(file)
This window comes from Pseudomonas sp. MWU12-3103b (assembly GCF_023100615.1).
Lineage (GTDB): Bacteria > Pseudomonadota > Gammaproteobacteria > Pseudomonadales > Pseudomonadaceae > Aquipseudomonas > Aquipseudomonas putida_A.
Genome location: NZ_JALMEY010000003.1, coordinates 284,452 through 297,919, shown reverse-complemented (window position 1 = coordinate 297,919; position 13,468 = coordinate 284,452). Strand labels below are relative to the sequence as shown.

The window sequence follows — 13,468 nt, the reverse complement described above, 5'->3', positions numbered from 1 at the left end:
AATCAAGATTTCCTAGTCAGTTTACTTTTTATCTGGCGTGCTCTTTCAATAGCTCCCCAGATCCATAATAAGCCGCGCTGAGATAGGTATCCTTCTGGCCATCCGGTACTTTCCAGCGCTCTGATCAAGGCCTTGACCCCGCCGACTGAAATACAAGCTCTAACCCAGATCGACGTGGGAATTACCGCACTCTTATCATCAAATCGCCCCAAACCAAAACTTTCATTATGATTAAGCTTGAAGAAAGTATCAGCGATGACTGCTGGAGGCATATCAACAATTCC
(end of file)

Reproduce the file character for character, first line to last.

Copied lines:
This window comes from Pseudomonas sp. MWU12-3103b (assembly GCF_023100615.1).
Lineage (GTDB): Bacteria > Pseudomonadota > Gammaproteobacteria > Pseudomonadales > Pseudomonadaceae > Aquipseudomonas > Aquipseudomonas putida_A.
Genome location: NZ_JALMEY010000003.1, coordinates 284,452 through 297,919, shown reverse-complemented (window position 1 = coordinate 297,919; position 13,468 = coordinate 284,452). Strand labels below are relative to the sequence as shown.

The window sequence follows — 13,468 nt, the reverse complement described above, 5'->3', positions numbered from 1 at the left end:
AATCAAGATTTCCTAGTCAGTTTACTTTTTATCTGGCGTGCTCTTTCAATAGCTCCCCAGATCCATAATAAGCCGCGCTGAGATAGGTATCCTTCTGGCCATCCGGTACTTTCCAGCGCTCTGATCAAGGCCTTGACCCCGCCGACTGAAATACAAGCTCTAACCCAGATCGACGTGGGAATTACCGCACTCTTATCATCAAATCGCCCCAAACCAAAACTTTCATTATGATTAAGCTTGAAGAAAGTATCAGCGATGACTGCTGGAGGCATATCAACAATTCC